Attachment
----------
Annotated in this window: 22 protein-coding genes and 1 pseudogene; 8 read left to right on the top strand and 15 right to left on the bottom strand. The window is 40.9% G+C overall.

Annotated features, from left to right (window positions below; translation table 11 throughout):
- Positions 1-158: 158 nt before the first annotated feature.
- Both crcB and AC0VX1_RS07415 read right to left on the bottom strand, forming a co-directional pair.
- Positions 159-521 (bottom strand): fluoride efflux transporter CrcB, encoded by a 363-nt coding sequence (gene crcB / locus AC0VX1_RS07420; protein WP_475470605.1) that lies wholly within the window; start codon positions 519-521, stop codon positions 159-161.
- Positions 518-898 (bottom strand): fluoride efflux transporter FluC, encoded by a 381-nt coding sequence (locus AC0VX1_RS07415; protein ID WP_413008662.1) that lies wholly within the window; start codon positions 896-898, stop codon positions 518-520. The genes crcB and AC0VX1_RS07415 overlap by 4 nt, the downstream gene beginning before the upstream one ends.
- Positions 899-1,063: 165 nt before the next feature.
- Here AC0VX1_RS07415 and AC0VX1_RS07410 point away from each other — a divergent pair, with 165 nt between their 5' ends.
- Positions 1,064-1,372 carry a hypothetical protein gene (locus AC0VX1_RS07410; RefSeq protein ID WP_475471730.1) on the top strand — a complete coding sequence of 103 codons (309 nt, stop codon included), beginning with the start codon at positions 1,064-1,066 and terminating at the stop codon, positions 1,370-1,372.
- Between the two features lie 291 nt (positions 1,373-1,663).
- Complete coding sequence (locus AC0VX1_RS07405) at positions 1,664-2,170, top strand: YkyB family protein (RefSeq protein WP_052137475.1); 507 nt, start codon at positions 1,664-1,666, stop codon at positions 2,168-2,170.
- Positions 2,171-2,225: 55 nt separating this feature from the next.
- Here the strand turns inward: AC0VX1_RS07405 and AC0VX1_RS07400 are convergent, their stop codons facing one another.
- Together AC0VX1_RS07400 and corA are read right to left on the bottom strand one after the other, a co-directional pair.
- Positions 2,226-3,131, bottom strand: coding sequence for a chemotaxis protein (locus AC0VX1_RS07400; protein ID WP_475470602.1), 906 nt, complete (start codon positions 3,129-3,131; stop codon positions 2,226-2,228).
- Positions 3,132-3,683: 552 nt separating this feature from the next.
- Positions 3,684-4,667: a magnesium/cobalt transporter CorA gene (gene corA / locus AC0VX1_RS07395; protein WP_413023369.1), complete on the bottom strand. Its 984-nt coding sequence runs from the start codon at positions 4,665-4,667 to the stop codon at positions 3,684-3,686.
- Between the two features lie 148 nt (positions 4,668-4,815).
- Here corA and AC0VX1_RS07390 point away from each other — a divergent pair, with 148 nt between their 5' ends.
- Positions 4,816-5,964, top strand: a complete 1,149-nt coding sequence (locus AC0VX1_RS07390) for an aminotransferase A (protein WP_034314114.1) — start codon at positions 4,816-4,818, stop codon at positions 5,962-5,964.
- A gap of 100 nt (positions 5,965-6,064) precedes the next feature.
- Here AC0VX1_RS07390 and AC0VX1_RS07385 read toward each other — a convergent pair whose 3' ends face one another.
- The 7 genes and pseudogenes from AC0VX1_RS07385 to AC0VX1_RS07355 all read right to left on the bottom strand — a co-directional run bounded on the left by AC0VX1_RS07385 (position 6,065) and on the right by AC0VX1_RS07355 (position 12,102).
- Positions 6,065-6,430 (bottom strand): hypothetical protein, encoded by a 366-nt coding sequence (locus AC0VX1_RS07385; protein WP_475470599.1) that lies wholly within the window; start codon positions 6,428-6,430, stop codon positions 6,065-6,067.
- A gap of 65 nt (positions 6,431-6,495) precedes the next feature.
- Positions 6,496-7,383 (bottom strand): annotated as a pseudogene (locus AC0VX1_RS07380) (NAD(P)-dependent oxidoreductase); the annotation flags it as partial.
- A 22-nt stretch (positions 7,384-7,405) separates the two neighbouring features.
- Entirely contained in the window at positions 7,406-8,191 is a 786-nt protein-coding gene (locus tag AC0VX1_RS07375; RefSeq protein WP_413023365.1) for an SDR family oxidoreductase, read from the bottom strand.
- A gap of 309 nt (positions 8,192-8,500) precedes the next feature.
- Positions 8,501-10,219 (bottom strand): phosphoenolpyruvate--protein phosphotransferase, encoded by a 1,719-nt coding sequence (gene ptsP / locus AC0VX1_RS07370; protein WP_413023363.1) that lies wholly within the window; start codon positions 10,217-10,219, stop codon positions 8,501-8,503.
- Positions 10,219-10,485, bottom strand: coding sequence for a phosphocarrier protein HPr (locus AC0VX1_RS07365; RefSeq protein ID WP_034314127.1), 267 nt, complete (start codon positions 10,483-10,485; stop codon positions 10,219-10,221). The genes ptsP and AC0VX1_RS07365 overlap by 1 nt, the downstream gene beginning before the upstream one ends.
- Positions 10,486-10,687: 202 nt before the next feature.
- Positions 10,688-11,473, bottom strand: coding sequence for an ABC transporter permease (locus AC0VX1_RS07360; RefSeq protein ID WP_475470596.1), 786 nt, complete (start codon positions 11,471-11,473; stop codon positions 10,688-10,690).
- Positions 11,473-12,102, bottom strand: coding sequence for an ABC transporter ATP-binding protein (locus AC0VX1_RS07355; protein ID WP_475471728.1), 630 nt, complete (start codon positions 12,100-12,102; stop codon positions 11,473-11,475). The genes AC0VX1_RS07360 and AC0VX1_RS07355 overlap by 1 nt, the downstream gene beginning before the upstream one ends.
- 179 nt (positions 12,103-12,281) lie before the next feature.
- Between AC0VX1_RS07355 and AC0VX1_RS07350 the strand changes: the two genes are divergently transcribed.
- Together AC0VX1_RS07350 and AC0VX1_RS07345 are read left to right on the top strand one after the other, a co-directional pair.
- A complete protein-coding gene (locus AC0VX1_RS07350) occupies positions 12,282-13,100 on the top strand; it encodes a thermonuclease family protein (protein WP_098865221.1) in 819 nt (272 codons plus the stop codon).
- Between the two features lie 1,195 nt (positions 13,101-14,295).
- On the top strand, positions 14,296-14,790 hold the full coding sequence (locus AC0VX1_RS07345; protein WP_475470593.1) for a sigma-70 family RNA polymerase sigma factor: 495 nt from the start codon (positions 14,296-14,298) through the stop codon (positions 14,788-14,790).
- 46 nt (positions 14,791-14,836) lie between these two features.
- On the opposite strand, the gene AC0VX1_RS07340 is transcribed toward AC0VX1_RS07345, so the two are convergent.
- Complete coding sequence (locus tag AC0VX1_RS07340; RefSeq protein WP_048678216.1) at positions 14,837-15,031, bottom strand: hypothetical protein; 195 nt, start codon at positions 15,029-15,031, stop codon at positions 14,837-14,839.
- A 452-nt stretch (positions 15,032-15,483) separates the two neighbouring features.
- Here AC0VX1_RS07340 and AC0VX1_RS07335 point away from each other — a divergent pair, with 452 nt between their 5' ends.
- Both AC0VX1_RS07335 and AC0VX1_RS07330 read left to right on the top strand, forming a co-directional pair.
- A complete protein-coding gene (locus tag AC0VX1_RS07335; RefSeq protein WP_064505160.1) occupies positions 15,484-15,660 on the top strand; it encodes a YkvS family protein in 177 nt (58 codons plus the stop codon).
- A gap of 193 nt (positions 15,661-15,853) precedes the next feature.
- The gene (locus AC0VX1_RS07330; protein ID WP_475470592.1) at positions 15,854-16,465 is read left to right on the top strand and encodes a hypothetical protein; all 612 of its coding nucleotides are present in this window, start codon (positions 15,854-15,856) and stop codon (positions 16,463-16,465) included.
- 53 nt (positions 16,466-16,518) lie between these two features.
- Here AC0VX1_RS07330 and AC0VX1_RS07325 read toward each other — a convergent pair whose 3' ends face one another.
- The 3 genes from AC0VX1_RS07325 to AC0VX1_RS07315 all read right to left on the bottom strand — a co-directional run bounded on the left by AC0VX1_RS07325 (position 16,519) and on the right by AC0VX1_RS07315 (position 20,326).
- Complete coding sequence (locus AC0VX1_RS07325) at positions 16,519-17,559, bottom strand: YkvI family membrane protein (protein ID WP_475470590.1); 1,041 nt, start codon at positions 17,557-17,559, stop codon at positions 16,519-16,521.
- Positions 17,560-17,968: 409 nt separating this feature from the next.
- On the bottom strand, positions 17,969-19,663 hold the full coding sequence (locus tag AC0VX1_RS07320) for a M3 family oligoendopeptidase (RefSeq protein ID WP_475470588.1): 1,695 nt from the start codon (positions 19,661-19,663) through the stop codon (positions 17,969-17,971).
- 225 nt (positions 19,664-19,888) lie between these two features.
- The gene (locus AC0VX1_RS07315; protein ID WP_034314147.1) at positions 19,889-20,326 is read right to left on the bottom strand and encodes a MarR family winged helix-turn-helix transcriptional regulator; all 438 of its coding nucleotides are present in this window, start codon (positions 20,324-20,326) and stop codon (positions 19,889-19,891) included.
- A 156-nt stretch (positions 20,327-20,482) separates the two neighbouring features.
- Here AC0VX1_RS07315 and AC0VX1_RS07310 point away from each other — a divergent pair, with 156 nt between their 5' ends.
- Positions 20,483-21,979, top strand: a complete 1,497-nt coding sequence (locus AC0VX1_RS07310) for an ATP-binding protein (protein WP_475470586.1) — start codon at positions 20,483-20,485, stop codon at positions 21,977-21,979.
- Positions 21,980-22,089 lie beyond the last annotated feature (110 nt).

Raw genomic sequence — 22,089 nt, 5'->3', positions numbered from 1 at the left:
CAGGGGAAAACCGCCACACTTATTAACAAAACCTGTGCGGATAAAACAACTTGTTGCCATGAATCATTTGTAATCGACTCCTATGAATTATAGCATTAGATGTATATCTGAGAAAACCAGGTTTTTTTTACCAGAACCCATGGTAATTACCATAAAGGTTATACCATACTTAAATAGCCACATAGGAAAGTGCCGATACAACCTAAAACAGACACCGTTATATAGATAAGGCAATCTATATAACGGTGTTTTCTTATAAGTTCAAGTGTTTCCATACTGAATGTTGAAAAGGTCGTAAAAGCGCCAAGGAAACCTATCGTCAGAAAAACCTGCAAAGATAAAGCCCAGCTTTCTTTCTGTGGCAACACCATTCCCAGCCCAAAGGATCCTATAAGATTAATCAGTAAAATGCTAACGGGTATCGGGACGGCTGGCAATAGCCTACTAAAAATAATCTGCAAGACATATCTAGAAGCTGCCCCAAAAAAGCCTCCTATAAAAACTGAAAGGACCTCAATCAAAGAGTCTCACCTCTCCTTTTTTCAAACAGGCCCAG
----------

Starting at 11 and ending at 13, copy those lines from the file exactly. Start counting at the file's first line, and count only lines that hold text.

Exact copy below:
- Complete coding sequence (locus AC0VX1_RS07405) at positions 1,664-2,170, top strand: YkyB family protein (RefSeq protein WP_052137475.1); 507 nt, start codon at positions 1,664-1,666, stop codon at positions 2,168-2,170.
- Positions 2,171-2,225: 55 nt separating this feature from the next.
- Here the strand turns inward: AC0VX1_RS07405 and AC0VX1_RS07400 are convergent, their stop codons facing one another.